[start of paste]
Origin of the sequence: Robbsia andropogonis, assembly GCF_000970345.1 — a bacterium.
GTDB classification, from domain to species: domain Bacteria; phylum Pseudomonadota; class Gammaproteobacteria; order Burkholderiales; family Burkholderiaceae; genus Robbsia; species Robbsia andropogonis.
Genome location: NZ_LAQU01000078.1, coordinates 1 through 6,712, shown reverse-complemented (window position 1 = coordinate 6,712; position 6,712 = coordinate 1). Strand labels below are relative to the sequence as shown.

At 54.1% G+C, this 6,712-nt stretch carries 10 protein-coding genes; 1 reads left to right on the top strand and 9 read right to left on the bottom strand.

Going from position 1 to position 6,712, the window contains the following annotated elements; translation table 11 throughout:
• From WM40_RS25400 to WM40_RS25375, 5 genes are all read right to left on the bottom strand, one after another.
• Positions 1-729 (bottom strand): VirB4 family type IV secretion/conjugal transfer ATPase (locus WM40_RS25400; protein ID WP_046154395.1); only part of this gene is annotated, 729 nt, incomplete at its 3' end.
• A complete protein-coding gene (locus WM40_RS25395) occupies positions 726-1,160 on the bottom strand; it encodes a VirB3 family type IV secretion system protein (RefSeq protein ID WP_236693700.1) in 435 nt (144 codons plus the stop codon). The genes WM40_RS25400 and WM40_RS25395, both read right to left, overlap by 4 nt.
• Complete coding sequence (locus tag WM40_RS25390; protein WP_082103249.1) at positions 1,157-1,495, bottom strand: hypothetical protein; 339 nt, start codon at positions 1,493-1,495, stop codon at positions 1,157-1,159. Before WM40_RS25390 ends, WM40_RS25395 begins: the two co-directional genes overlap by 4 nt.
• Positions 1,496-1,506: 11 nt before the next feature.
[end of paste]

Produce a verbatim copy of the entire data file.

Origin of the sequence: Robbsia andropogonis, assembly GCF_000970345.1 — a bacterium.
GTDB classification, from domain to species: domain Bacteria; phylum Pseudomonadota; class Gammaproteobacteria; order Burkholderiales; family Burkholderiaceae; genus Robbsia; species Robbsia andropogonis.
Genome location: NZ_LAQU01000078.1, coordinates 1 through 6,712, shown reverse-complemented (window position 1 = coordinate 6,712; position 6,712 = coordinate 1). Strand labels below are relative to the sequence as shown.

At 54.1% G+C, this 6,712-nt stretch carries 10 protein-coding genes; 1 reads left to right on the top strand and 9 read right to left on the bottom strand.

Going from position 1 to position 6,712, the window contains the following annotated elements; translation table 11 throughout:
• From WM40_RS25400 to WM40_RS25375, 5 genes are all read right to left on the bottom strand, one after another.
• Positions 1-729 (bottom strand): VirB4 family type IV secretion/conjugal transfer ATPase (locus WM40_RS25400; protein ID WP_046154395.1); only part of this gene is annotated, 729 nt, incomplete at its 3' end.
• A complete protein-coding gene (locus WM40_RS25395) occupies positions 726-1,160 on the bottom strand; it encodes a VirB3 family type IV secretion system protein (RefSeq protein ID WP_236693700.1) in 435 nt (144 codons plus the stop codon). The genes WM40_RS25400 and WM40_RS25395, both read right to left, overlap by 4 nt.
• Complete coding sequence (locus tag WM40_RS25390; protein WP_082103249.1) at positions 1,157-1,495, bottom strand: hypothetical protein; 339 nt, start codon at positions 1,493-1,495, stop codon at positions 1,157-1,159. Before WM40_RS25390 ends, WM40_RS25395 begins: the two co-directional genes overlap by 4 nt.
• Positions 1,496-1,506: 11 nt before the next feature.